The hackathon: Commons to Wikidata to Open Street Maps

Content development, Featured, Global, Open education resources, Professional development, Research and innovation, Resources, Solution development, Student as producer, Systems, TLConf2016 2 Comments

From left: Leigh Blackall, Alex Lum, Cathy Leahy, Zainaindira Nehme and Jane McGlashan

We held a hackathon at the Learning and Teaching Conference this year, here’s what we made:

A map of public art within 500m of the RMIT Campus

After photographing instances of public art around the RMIT Melbourne City campus, uploading them to Wikimedia Commons and creating entries for each instance of public art on Wikidata, we then used Query to visualise the Wikidata entries and discussed next steps into Open Street Maps and more.

Here’s the map (link above) embedded below. Click the red dots to reveal content:

Our map uses live, open, user generated, linked Wikidata, including media loaded to Wikimedia Commons, visualised with the Wikidata Query tool. From this foundation we’re aiming develop the presentation, exploring various functional and aesthetic dimensions.

Since hearing about the Wikidata project from Andrew Mabbett earlier this year, we’ve been looking for a time we could spend getting hands on, working with an expert, to quickly learn about creating and using Wikidata. Thanks to Alex Lum joining the Hackathon we hosted in October, we had our Wikidata expert on hand for the two days, generously showing us what he knows.

I wholeheartedly recommend Alex for workshops on anything Wikimedia related, especially Wikidata, as well as Open Street Maps. He is a modest, approachable and very patient teacher with a passion for Commons based open data. For the entire 2 days he patiently taught us everything from how to structure Wikidata through to how to visualise it in Query and Open Street Maps.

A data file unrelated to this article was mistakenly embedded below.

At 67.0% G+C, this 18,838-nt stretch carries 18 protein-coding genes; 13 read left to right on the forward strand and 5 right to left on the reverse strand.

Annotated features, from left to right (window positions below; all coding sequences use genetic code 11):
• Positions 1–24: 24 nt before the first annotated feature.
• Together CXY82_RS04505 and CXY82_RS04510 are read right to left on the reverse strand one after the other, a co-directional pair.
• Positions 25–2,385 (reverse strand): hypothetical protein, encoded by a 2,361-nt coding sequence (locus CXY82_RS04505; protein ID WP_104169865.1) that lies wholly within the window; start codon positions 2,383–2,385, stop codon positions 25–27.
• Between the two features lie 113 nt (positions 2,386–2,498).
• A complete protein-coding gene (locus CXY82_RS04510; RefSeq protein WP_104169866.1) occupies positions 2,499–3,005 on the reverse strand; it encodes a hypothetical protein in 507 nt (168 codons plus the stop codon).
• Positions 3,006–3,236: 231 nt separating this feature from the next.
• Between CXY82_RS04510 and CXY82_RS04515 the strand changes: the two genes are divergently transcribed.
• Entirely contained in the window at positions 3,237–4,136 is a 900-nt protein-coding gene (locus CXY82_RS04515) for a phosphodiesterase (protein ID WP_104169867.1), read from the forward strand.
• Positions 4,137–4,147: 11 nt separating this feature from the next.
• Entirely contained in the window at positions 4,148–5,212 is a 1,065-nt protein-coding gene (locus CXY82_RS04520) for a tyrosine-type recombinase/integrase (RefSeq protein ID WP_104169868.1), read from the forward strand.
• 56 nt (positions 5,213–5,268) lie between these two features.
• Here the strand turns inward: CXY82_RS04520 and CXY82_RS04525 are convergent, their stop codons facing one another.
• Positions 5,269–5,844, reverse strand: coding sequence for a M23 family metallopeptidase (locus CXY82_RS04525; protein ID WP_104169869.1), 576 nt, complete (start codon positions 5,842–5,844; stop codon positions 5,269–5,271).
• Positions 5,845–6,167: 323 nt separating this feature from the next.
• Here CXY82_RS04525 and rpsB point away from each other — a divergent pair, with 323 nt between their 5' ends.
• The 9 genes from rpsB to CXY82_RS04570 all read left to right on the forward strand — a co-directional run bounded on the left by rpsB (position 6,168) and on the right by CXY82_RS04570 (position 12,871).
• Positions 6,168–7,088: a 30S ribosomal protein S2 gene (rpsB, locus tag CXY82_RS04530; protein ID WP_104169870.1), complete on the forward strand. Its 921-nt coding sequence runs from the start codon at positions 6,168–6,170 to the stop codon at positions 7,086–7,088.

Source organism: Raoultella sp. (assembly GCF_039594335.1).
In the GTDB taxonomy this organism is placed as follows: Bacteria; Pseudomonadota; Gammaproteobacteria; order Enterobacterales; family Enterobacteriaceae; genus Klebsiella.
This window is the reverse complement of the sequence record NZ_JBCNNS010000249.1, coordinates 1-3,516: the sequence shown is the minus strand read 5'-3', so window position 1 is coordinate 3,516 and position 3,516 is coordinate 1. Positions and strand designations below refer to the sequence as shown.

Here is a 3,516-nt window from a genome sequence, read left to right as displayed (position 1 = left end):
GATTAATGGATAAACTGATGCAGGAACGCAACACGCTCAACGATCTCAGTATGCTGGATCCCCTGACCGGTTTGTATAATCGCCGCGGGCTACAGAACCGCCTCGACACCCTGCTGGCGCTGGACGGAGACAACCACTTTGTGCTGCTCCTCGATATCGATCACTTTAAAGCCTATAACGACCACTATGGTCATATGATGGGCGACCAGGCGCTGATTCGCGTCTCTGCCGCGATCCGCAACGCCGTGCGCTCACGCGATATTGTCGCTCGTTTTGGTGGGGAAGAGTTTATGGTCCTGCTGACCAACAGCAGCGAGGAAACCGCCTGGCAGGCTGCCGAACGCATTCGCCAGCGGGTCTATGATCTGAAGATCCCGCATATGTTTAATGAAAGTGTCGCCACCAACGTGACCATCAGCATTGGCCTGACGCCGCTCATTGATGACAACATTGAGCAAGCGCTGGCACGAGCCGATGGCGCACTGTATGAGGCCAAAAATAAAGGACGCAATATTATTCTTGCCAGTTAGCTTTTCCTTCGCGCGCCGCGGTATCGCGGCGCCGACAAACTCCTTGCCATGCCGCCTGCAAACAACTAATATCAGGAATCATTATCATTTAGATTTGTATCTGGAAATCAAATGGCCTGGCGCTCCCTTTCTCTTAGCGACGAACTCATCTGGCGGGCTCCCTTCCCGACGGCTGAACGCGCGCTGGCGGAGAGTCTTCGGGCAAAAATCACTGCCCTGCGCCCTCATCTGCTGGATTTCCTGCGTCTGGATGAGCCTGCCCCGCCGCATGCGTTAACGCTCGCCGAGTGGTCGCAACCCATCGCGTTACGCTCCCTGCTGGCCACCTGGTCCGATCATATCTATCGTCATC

We documented our work over the two days in this Google Doc. There you’ll find much more detail.

Other projects were proposed for the Hackathon too, but the Wikidata project won the most interest this time. Please refer to the planning and notes document for more information about those proposals. We have also copied this document into Wikiversity, to help build a knowledge base there around Wikidata.

What next?

First of all, we hope to show this as a proof of concept to the College and the University. We think of it as a potential Student as Producer curriculum project, perhaps in the School of Art most obviously, but any number of other subject areas could consider this.

This map will update as more and more people create Wikidata entries that use the genre property “public art” as well as the coordinate location with a well formed longitude and latitude. To see an example of such a Wikidata entry, click any of the red dots on the above map, and then click the link that begins with “wd…” In that example. The resulting page is a Wikidata entry with a range of property statements.

We will keep building this map, first using it as a professional development activity with our colleagues to inform them on Wikidata, Wikimedia Commons and Open Street Maps. We will spend a few hours walking around Melbourne’s CBD photographing instances of public art and uploading to Wikimedia Commons using the Category: Public art in Melbourne, Victoria. We will then create Wikidata entries for each instance we document, making sure to include “genre” and “coordinate locations” to ensure the map grows.

Cathy Leahy is experimenting with more advanced visualisations of the data, and hopefully we can forge a collaboration with people in ICT or students learning programming, and will follow this post with another detailing her perspectives.

More detailed notes and resources

Please refer to the notes made during the hackathon for more details on what we create and what we used to create it.

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[…] How did it go? Two days working on questions relating to teaching, learning, education, data and data visualisation. […]

Howard Errey
Editor

Fantastic!!

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